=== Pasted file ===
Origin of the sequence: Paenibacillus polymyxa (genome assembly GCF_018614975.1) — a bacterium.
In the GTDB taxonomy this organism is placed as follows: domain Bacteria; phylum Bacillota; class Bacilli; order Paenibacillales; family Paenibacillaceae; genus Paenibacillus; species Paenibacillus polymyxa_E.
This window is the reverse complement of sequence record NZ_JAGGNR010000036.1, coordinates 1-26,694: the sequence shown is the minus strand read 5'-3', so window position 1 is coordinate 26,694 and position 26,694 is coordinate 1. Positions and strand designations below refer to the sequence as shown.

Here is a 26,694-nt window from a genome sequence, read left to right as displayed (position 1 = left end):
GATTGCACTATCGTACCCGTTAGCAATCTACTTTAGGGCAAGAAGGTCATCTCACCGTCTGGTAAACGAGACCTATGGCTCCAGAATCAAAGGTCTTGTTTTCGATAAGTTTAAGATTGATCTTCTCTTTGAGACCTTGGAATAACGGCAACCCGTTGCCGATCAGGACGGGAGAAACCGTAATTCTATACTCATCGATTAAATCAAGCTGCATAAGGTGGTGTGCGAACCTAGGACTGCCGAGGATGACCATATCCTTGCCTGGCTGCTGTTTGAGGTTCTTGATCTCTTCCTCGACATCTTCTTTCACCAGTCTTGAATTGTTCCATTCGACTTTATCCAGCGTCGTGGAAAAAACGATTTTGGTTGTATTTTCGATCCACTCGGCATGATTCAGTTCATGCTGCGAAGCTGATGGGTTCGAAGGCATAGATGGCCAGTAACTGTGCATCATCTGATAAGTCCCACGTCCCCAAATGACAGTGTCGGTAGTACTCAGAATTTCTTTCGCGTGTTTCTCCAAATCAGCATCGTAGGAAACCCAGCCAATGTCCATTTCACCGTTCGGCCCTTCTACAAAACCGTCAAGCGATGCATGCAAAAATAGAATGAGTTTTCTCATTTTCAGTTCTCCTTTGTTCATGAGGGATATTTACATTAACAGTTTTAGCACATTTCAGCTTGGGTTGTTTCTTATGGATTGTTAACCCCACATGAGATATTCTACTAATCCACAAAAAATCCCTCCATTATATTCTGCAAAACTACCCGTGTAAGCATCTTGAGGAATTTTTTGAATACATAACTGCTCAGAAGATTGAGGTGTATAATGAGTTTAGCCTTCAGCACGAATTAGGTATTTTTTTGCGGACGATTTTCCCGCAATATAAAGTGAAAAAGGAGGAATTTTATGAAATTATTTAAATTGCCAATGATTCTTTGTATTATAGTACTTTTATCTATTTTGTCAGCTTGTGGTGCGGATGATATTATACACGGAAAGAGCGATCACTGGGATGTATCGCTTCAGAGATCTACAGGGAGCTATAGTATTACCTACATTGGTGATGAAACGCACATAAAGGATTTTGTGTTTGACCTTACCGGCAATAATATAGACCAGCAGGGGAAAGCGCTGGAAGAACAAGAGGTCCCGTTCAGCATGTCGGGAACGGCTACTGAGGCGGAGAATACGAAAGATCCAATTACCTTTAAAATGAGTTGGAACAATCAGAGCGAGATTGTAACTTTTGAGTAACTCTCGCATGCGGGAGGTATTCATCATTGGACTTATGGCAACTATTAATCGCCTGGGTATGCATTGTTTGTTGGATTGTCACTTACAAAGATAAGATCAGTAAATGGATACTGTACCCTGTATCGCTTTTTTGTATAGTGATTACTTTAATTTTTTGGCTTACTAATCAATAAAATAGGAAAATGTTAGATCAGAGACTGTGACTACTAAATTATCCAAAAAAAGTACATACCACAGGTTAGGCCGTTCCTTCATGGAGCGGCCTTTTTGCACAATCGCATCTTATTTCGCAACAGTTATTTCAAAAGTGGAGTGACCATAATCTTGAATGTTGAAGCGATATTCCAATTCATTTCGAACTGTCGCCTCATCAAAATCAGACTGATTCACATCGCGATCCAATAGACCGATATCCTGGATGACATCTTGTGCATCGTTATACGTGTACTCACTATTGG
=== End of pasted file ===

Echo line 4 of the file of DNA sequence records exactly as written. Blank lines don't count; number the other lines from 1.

Here is a 26,694-nt window from a genome sequence, read left to right as displayed (position 1 = left end):